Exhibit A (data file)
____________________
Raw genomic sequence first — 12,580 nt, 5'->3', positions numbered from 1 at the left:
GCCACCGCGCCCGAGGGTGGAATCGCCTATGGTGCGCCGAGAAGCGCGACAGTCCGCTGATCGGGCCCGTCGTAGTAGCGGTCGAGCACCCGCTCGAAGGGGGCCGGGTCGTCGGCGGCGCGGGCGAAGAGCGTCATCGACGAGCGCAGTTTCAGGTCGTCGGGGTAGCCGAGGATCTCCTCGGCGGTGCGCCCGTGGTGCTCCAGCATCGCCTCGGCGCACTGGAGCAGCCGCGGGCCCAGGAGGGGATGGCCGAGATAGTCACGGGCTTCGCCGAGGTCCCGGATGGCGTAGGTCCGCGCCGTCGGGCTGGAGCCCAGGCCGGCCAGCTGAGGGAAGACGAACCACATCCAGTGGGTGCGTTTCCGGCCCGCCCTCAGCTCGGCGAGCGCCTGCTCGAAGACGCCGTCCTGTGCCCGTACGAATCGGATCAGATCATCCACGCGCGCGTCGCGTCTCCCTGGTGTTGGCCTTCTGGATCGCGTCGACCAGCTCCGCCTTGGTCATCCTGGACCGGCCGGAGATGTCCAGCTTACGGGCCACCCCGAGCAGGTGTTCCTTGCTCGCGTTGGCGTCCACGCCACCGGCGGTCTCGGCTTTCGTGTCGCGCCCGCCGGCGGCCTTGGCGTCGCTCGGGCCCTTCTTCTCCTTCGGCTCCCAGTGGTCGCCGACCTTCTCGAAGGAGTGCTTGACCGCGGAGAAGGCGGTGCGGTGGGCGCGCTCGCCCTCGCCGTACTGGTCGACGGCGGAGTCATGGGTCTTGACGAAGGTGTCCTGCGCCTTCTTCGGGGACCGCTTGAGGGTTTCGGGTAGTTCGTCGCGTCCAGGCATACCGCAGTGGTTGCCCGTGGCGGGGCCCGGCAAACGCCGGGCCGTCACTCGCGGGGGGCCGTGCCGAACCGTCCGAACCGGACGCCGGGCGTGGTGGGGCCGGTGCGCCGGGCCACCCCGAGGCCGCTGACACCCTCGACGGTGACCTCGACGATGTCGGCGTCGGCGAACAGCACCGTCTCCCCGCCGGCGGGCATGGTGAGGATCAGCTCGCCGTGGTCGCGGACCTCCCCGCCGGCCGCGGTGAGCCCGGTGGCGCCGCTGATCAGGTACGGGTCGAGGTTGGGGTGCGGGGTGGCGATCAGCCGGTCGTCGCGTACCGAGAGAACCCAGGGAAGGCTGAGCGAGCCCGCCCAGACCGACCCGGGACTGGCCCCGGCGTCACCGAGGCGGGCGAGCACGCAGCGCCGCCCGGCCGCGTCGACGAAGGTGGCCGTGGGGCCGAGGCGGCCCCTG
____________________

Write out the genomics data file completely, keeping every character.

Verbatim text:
Raw genomic sequence first — 12,580 nt, 5'->3', positions numbered from 1 at the left:
GCCACCGCGCCCGAGGGTGGAATCGCCTATGGTGCGCCGAGAAGCGCGACAGTCCGCTGATCGGGCCCGTCGTAGTAGCGGTCGAGCACCCGCTCGAAGGGGGCCGGGTCGTCGGCGGCGCGGGCGAAGAGCGTCATCGACGAGCGCAGTTTCAGGTCGTCGGGGTAGCCGAGGATCTCCTCGGCGGTGCGCCCGTGGTGCTCCAGCATCGCCTCGGCGCACTGGAGCAGCCGCGGGCCCAGGAGGGGATGGCCGAGATAGTCACGGGCTTCGCCGAGGTCCCGGATGGCGTAGGTCCGCGCCGTCGGGCTGGAGCCCAGGCCGGCCAGCTGAGGGAAGACGAACCACATCCAGTGGGTGCGTTTCCGGCCCGCCCTCAGCTCGGCGAGCGCCTGCTCGAAGACGCCGTCCTGTGCCCGTACGAATCGGATCAGATCATCCACGCGCGCGTCGCGTCTCCCTGGTGTTGGCCTTCTGGATCGCGTCGACCAGCTCCGCCTTGGTCATCCTGGACCGGCCGGAGATGTCCAGCTTACGGGCCACCCCGAGCAGGTGTTCCTTGCTCGCGTTGGCGTCCACGCCACCGGCGGTCTCGGCTTTCGTGTCGCGCCCGCCGGCGGCCTTGGCGTCGCTCGGGCCCTTCTTCTCCTTCGGCTCCCAGTGGTCGCCGACCTTCTCGAAGGAGTGCTTGACCGCGGAGAAGGCGGTGCGGTGGGCGCGCTCGCCCTCGCCGTACTGGTCGACGGCGGAGTCATGGGTCTTGACGAAGGTGTCCTGCGCCTTCTTCGGGGACCGCTTGAGGGTTTCGGGTAGTTCGTCGCGTCCAGGCATACCGCAGTGGTTGCCCGTGGCGGGGCCCGGCAAACGCCGGGCCGTCACTCGCGGGGGGCCGTGCCGAACCGTCCGAACCGGACGCCGGGCGTGGTGGGGCCGGTGCGCCGGGCCACCCCGAGGCCGCTGACACCCTCGACGGTGACCTCGACGATGTCGGCGTCGGCGAACAGCACCGTCTCCCCGCCGGCGGGCATGGTGAGGATCAGCTCGCCGTGGTCGCGGACCTCCCCGCCGGCCGCGGTGAGCCCGGTGGCGCCGCTGATCAGGTACGGGTCGAGGTTGGGGTGCGGGGTGGCGATCAGCCGGTCGTCGCGTACCGAGAGAACCCAGGGAAGGCTGAGCGAGCCCGCCCAGACCGACCCGGGACTGGCCCCGGCGTCACCGAGGCGGGCGAGCACGCAGCGCCGCCCGGCCGCGTCGACGAAGGTGGCCGTGGGGCCGAGGCGGCCCCTG